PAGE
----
Last night I left off writing in a place I was both happy with and not done with yet, so hopefully tonight it'll get off on the right foot. I think I'm up around 10-11 minutes now. I have to pack tonight, too, but that won't take longer than about half an hour. Let's see if I can remember to pack the flight and hotel confirmation numbers, which have been stuck on the freezer door for a while now. Actually, I'm pretty good at remembering things like that; I tend to forget incidental things like socks, and things that might keep me from getting bored to death on the way (I'm bringing the Moose and the Civ III CD if I remember it).

Speaking of packing, I'm curious: what do all y'all not travel without for superstition's sake? For me, it's music. I have to bring a U2 CD, generally The Joshua Tree. There's a very specific subset of my music collection that's "traveling music", but whatever I end up taking, there's always U2 in it. That guarantees that things won't go irretrievably wrong. It's silly, but there it is.

One of my coworkers has wanted ice cream for the last week, and now I want it too. Silly brain.


Mar. 21st, 2006 01:37 pm
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I bailed on my trombone lesson last night because it wouldn't have been worth it, since I hadn't practiced all week. I've got something like eight minutes of paper written (I know that because I read it out loud). I swore I wasn't going to do it, but it looks like I'm going to be one of those people who's working on their presentation in the airport, and on the plane. I didn't want to have to do that, but I'm fighting with myself so much that I'm not getting anything done. I've certainly got another twelve minutes of material to talk about, but I can't seem to get it to come out right.

I had a friend in high school whose last resort was laundry; if she was doing laundry instead of homework, she REALLY didn't want to do homework. I don't even have a last resort right now. Everything else I could be doing isn't competing with me for time and brain space. And somehow I still can't write this paper. BAZZ FAZZ.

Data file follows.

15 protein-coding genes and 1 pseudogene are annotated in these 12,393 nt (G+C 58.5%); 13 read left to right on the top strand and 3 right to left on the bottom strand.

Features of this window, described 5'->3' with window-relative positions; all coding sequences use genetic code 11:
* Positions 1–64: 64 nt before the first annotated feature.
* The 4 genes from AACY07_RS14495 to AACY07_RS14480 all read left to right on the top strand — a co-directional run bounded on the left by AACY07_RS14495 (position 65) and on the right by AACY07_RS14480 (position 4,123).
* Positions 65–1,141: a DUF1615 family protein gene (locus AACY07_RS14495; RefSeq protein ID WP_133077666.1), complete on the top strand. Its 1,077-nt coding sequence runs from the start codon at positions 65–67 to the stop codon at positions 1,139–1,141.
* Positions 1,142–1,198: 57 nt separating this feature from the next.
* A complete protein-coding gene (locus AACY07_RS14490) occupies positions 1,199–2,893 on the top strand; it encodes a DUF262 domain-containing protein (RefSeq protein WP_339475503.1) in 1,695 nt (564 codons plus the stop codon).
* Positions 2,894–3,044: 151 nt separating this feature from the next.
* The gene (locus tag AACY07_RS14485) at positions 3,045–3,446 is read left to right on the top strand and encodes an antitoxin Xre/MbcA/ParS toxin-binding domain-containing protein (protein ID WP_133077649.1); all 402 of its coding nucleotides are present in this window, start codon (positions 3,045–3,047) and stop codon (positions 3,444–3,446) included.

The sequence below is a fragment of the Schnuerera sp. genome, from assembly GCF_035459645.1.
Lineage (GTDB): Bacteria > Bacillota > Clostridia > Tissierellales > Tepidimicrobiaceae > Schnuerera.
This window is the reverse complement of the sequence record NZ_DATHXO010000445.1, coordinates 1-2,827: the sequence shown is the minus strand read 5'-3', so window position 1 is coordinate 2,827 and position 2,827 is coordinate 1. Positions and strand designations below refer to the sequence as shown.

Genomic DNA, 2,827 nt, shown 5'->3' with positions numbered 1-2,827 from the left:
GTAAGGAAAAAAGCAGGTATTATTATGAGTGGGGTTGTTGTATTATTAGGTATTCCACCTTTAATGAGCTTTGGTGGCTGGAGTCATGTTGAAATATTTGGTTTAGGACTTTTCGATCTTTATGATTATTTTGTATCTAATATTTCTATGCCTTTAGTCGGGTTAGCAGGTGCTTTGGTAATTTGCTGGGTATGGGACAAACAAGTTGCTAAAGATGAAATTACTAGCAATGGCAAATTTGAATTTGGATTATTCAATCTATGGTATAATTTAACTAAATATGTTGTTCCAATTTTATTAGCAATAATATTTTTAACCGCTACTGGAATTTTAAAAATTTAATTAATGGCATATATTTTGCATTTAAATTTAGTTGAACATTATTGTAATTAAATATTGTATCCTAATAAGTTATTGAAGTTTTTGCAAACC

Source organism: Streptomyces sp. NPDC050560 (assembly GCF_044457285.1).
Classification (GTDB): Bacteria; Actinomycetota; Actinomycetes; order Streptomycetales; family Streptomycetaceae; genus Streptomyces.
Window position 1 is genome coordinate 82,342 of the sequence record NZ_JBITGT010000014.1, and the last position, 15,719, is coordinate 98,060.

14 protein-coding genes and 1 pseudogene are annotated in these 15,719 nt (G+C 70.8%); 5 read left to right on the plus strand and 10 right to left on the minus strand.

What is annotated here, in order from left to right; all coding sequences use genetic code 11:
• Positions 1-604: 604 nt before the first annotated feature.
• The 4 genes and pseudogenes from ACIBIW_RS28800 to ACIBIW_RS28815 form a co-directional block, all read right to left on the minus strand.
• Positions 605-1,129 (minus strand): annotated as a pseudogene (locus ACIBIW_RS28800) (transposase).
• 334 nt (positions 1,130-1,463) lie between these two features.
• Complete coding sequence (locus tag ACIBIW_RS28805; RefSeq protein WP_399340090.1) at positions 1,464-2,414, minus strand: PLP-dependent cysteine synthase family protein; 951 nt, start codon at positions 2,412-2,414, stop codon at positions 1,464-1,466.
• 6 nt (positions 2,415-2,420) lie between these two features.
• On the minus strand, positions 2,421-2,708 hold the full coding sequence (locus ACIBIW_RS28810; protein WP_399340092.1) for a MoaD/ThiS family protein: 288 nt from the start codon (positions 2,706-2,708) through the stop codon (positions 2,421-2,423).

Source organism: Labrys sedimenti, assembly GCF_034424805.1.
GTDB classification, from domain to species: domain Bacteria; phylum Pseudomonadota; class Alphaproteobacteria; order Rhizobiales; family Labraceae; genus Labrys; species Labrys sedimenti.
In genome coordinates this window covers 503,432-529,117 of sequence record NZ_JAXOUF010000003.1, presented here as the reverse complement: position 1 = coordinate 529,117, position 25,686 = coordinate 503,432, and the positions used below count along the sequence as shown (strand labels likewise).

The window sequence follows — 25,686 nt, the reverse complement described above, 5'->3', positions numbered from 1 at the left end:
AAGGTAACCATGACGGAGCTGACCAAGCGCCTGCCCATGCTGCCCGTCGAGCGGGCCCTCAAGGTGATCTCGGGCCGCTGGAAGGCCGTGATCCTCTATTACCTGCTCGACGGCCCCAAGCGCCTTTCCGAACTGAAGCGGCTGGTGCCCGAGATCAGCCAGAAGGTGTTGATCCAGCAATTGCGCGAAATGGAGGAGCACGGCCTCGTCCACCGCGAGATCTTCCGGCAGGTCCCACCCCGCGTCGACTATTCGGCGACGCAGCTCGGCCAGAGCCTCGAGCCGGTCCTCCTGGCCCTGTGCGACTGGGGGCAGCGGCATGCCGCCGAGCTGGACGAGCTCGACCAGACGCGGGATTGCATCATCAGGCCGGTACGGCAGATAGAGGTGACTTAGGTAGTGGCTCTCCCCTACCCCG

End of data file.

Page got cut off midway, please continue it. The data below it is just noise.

On top of which, I've fallen back into the habit of eating too much, and I know it, and it's annoying me because I can't stop. I should just give up making pasta at home. (And I will, as soon as I have breathing space enough to think about cooking anything more complicated than pasta for dinner.)

At least I'm not getting sick. (Yet. Due to the nature of long plane trips and the germ pool I work in, I'll probably wake up on Monday with pneumonia.)
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I'm tempted to not go to my trombone lesson tonight, because it's 1:30 and I'm dead tired. However, since my lesson has been moved to 7:30, I might be somewhat recovered by then. I hope. The only problem with having my lesson end at 8:00 is that the buses don't run as often then. Which is fine when it's acting like spring, but today it ain't, and the idea of waiting 20 minutes for a bus home doesn't thrill me all that much.

I spent all day yesterday with a crick in my neck. Today it seems to have gone, which is nice of it.

The only thing more fun than figuring out the logistics and timing to get myself to the airport from Brigham Circle on Thursday is figuring out how to get myself from the San Diego airport to the hotel I'm staying at (which is around the corner from the conference hotel) without spending a small fortune on cab fare. It's theoretically possible, but by the time I land there, my brain is going to think it's 11 PM and I'll have been on a plane for seven or so hours and at work for most of a day beforehand. In short, when in doubt, write it down or print it out or something.

I really don't want to do it, but I'm afraid I might have to resort to caffeine to get me through the rest of today.
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Well, at least now my paper has an introduction, and a page of really good stuff about the process of getting children's books off the page and into the kid's brain. The problem is, I believe in what I said and I think I'm right, but I don't know that I can back it up. Almost everybody seems to think that reading to kids is a good idea, but nobody seems to deal with the fact that an adult reading a British book to a kid isn't reading exactly what the author created. I bet J.K. Rowling hears what she's writing in a British accent in her head, and I bet there aren't a lot of people who are reading it aloud to their kids in this country in a British accent. The words are there (providing the American publishers haven't changed them), but the act of reading it in another accent is a kind of cultural translation. (That's what I'm trying to get at, and I can't prove it. ARGH.)

Oh well, at least I've also got another eight pages of fragments of good stuff, most of which I can either prove (theory) or defend (practice). Now all I have to do is get them all to play nice together. I should have done that yesterday, but yesterday my brain decided I had a lot of very important nothing to do, and that's what I did. Unfortunately that lands me right back where I was last week with the trombone playing (aka, I haven't touched it since last Monday), and I've really got to quit doing that.